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mark RD

BINO QUESTION ????????????????

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Just wondering

would a large pair of binos ei 10x70 give a wider Field of view then say a pair of 10x50 ?

If so I imagine it would be the same with telescopes?

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I'm guessing the focal length of the 10x70s will be greater than the 10x50s, so they'd give a a narrower FOV.

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Hmm. 10 x 50 means 10 times magnification, 50 mm objective. So 10 x 70 will be the FOV but more light-gathering ability.

Arthur

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What I'm asking is would the Field of view change or would you just be able to see fainter objects

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I may well be wrong but I'd guess (all other things being equal) you get a narrower FOV caused by the longer focal length and (defineatly) be able to see fainter objects because of the bigger objective.

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10x70 exit pupil 7mm 10x50 exit pupil 5mm when you get older your eyes dont dilate to 7mm if the person is young they do . i am 61 so not much to gain with getting 10x70 so i have the 10x50 for my night sky observations ,but dont buy cheap big chinese bins may see More with quality instead of quantity,a lot of chinese stuff on the market under various names Some very good European glasses on the market and Japanese,you get what you pay for,and that applies to bins as much as any thing else :lol:

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... I'd guess (all other things being equal) you get a narrower FOV caused by the longer focal length and (definitely) be able to see fainter objects because of the bigger objective.

Gaz beat me to it :lol:

Although... Things are rarely 'equal' and (as with scopes) FOV is more a factor of eyepiece design than focal length. Two binoculars can have identical magnification and focal length but one can be fitted with a wide-field eyepiece.

Steve

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Ok Ill rey again,

Q Lets say I have a 60mm refractor with a focal lenth of 500mm and Im using a 30mm eyepiece, giving me a magnification of 16x

now lets say I put the same eye piece in a 100mm refractor also with a focal lenth of 500mm giving a magnification of 16 x

A The only difference would be that things would apear brighter.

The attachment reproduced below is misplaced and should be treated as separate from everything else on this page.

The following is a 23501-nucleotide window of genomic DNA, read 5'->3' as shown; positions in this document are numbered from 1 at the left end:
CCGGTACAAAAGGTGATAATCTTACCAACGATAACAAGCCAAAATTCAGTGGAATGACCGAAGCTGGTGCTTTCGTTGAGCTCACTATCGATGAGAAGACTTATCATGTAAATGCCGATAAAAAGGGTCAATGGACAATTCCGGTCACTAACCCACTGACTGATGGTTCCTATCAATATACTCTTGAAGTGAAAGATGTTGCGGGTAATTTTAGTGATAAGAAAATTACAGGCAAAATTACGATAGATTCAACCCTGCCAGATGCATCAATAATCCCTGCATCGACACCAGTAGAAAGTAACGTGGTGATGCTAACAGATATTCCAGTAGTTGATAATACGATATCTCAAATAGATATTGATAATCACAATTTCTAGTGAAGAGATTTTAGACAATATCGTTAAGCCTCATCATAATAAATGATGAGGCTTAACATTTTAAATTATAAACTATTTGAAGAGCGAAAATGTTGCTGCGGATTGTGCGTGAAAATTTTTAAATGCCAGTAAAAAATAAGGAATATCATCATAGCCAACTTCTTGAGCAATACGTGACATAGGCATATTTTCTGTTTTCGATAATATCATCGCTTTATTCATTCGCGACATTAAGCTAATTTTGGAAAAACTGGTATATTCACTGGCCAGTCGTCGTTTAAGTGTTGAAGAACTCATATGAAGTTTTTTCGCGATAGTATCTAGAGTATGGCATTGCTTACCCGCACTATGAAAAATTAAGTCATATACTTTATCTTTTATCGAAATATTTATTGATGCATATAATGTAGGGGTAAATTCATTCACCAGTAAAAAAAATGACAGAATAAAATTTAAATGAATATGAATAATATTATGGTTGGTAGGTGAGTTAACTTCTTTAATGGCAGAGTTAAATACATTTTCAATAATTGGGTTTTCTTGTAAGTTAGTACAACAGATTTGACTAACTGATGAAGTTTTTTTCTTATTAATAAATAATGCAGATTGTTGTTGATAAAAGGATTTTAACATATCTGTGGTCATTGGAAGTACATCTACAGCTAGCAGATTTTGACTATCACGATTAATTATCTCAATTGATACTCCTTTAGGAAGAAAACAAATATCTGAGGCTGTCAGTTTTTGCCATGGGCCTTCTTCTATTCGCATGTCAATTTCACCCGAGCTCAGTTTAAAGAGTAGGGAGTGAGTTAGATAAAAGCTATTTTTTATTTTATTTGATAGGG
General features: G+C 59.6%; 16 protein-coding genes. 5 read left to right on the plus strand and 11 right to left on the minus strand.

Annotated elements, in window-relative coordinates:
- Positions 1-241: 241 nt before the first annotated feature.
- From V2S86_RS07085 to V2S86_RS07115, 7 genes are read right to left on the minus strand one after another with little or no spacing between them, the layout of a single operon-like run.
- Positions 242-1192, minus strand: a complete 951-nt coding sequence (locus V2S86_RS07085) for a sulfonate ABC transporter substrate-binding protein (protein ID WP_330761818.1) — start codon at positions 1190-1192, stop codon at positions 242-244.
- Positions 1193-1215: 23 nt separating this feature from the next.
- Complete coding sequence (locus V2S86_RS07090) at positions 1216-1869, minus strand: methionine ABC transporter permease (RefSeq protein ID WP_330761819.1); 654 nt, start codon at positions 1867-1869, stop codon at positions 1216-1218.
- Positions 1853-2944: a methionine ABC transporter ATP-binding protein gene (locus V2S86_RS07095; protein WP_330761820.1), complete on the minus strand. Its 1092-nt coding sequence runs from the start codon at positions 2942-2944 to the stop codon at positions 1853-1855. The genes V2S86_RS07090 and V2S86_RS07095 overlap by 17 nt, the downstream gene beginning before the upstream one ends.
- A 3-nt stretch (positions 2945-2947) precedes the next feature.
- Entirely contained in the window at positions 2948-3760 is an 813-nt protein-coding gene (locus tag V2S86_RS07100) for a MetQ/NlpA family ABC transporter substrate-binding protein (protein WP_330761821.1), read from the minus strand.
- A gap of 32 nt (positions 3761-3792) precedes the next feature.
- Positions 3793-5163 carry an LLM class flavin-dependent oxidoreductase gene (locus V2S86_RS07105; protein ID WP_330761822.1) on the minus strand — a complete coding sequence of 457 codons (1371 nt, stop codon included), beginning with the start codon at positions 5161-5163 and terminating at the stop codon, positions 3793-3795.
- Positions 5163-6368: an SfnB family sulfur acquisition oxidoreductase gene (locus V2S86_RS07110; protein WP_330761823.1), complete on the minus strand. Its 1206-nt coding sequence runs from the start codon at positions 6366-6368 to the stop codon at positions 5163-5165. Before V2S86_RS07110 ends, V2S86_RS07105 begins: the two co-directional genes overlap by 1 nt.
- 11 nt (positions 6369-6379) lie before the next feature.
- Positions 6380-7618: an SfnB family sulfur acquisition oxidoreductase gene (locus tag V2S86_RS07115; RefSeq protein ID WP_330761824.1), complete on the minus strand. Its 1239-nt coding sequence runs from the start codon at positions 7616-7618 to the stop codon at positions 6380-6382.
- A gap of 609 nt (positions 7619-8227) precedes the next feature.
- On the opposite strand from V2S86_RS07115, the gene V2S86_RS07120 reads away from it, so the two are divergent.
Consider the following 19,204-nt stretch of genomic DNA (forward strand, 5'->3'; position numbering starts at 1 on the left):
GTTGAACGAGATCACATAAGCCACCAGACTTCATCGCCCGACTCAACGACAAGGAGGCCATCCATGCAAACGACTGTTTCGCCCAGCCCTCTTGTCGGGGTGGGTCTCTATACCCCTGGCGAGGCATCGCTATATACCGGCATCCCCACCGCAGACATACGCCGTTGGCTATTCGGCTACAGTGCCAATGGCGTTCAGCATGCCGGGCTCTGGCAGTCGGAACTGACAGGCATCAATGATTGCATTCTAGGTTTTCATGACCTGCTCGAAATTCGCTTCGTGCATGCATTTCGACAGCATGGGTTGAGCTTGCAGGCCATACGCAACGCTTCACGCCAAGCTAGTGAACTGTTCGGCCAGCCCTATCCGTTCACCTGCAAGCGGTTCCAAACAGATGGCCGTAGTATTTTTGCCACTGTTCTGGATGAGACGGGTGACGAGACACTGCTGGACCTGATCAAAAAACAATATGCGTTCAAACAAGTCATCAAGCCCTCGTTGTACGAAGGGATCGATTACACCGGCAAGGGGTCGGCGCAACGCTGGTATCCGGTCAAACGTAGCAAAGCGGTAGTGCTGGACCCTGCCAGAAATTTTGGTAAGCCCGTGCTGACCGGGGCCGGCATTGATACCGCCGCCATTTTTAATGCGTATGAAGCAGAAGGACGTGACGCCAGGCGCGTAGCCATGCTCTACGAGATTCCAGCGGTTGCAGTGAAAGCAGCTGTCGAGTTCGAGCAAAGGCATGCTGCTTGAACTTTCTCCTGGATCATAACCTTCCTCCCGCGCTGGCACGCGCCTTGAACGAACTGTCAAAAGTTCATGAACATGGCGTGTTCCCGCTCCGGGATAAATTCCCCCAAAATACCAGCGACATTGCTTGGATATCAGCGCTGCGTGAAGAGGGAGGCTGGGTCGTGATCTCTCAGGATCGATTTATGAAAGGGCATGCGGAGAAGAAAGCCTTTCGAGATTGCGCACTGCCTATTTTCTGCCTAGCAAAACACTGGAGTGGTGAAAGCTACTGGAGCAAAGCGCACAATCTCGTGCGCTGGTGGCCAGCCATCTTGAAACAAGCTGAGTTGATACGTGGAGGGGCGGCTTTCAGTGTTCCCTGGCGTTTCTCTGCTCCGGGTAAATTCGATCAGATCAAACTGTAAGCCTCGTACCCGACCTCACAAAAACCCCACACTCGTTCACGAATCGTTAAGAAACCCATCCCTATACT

Action ... I think I will stick to my 10x50s :lol:

Mark

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A The only difference would be that things would apear brighter.

Yes, although the 100mm will also produce a larger exit-pupil.

Steve :lol:

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A The only difference would be that things would apear brighter.

Yes, although the 100mm will also produce a larger exit-pupil.

Steve :lol:

Right

So now we get to what I wanted to know :lol: what are the benifits of a larger exit-pupil?

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It depends how big your pupils are. If the exit pupil of an optical instrument is larger than your dark adapted pupil (which shrinks as we get older) then the extra brightness is lost to you.

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AS a quick example.

In a 8" f6 scope a 40mm Plossel will give x30 mag and an exit pupil of 6.66, a similar 32mm Plossel will give x37.5 mag and a 5mm exit pupil.

If you dark adapted pupil is only around 5mm the image will not be any brighter in the 40mm than it is in the 32mm, you just don't 'see' the extra light as it falls outside of your pupil.

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... what are the benefits of a larger exit-pupil?

Ideally, the diameter of your eye’s pupil will be the same diameter as the eyepiece exit pupil, then your eye will comfortably receive all of the light from the eyepiece and the image will appear as bright as it can possibly be.

If your eye-pupil is smaller than the exit-pupil, some of the available light within the exit-pupil will be wasted and the image will appear darker.

If the exit-pupil is significantly smaller than your eye-pupil (I bet your beginning to regret asking :lol:) then the narrow beam of light will pick out 'floaters' within the eye and eyelashes, which is distracting to say the least.

It is worth noting that the eyes maximum pupil size diminishes with age. Someone in their twenties might easily achieve 7mm but at around 50, this will probably have reduced to 5mm.

Hope that helps,

Steve :lol:

PS: Don't overly worry about details like this... It can lead to 'paralysis thru analysis'!

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